This week → Entangled intelligence ⊗ Infinite images and the latent camera ⊗ The medium really is the message ⊗ Liminal Creativity
Doug Bierend riffing off of James Bridle’s recent book Ways of Being. In part, he opposes longtermism and transhumanism (I’d add singularitarians) to a “more than human” vision where “more” doesn’t represent an enhancement but rather a “mega-category that collects within it essentially everything, from microbes and plants to water and stone, even machines.” Bierend and Bridle favor, as I do, the latter and ask “At what point does our expanding view of the universe inspire humility instead of hubris?”
It’s somewhat besides the point of the article (read it!) but one thought formed when reading this take on longtermism; “[i]ts most extreme version represents a kind of interstellar manifest destiny, human exceptionalism on the vastest possible scale.” I started to wonder, if you skip over a few blockers and take that end goal as worthy, why does it have to imply dominating Earth and ‘conquering’ what’s outside? Beyond being wrong, isn’t that also inefficient? Wouldn’t the greatest mastery of our inventiveness and technologies be shown in equilibrium with nature? Isn’t it an even higher challenge to curtail our excesses and instead progress while respecting other life forms and the cradle of our existence? Not a big surprise, considering its proponents, but their fantasy seems not only short sighted, but lacking true ambition.
If our minds are exceptional, it is still only in terms of their relationship to everything else that acts within the world. That is, our minds, like our bodies, aren’t just ours; they are contingent on everything else, which would suggest that the path forward should involve moving with the wider world rather than attempting to escape or surpass it. […]
But technology today largely exists as a tool of capital, servicing its fundamental drive toward accumulation, competitive advantage, and private gain, and helping reinforce assumptions of human dominion over the nonhuman. […]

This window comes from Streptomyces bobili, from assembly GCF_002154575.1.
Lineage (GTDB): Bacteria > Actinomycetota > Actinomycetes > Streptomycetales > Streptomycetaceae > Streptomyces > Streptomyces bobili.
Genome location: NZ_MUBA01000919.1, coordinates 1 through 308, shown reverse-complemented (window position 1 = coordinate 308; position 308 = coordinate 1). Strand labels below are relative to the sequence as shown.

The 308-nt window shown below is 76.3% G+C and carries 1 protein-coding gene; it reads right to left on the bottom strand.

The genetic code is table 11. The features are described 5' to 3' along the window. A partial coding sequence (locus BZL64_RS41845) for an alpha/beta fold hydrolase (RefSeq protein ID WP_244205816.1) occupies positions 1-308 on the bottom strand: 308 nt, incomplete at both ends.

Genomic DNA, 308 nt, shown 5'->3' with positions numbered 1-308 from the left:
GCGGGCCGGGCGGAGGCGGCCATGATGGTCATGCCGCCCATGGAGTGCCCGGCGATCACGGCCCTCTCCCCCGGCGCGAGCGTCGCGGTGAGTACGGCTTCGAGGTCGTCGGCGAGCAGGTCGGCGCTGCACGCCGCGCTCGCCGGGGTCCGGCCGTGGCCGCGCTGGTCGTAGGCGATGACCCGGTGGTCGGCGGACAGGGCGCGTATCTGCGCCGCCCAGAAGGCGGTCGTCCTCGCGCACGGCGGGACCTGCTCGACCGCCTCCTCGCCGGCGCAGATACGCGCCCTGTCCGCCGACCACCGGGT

[T]he most effective way of charting an unfamiliar space is to explore it randomly, suggesting a kind prosaic, primordial intelligence underlying all things and a wisdom in letting the world do some of our thinking for us.
The mysterious inner life of the octopus → For more on other intelligences and a more than human perspective, octopuses are always a good place to look. “The ability to feel pain is just one of the many facets of consciousness – there is also the ability to feel pleasure, to feel bored or interested, to experience companionship, and many more. With more research, scientists may be able to devise similar scales to measure more of these different aspects of consciousness in animals.”
Thanks to a quick workshop about prompt craft (thanks Dré!) and some current client work, I’ve been taking a closer look at synthetic media, and especially prompt-based image generators. This piece by Holly Herndon and Mathew Dryhurst from a couple of months back hit the spot. They offer a parallel with the late 19th century Pictorialists and use some of their own experiments to paint a picture (pun intended) of how AI tools might evolve and be integrated in artists’ work. It’s not the first time I read or listen to their ideas and, although largely correct, they seem to too easily gloss over copyright issues and the impact on artists who aren’t as at ease with technology as they are. That being said, they are launching an organization because “non AI artists need options to see themselves thriving in (and not steamrollered by) the AI art economy.”
To return to the original idea of extending a painting to reveal more of the scene, what might it mean to be able to produce infinite worlds from a single painting or photograph? This significantly augments the capacity of what we understand of generative art, when a coherent world, or narrative, can be spawned from a single stylistic or linguistic prompt. […]
We propose a term for this process, Spawning, a 21st century corollary to the 20th century process of sampling. If sampling afforded artists the ability to manipulate the artwork of others to collage together something new, spawning affords artists the ability to create entirely new artworks in the style of other people from AI systems trained on their work or likeness. […]
Memes are a distillation of a consensual/archetypical feeling or vibe, in much the way that the “Holly Herndon” embedding with CLIP is a distillation of her characteristic properties (ginger braid and bangs, blue eyes, often photographed with a laptop), or the “Salvador Dali” embedding is a distillation of his unique artistic style.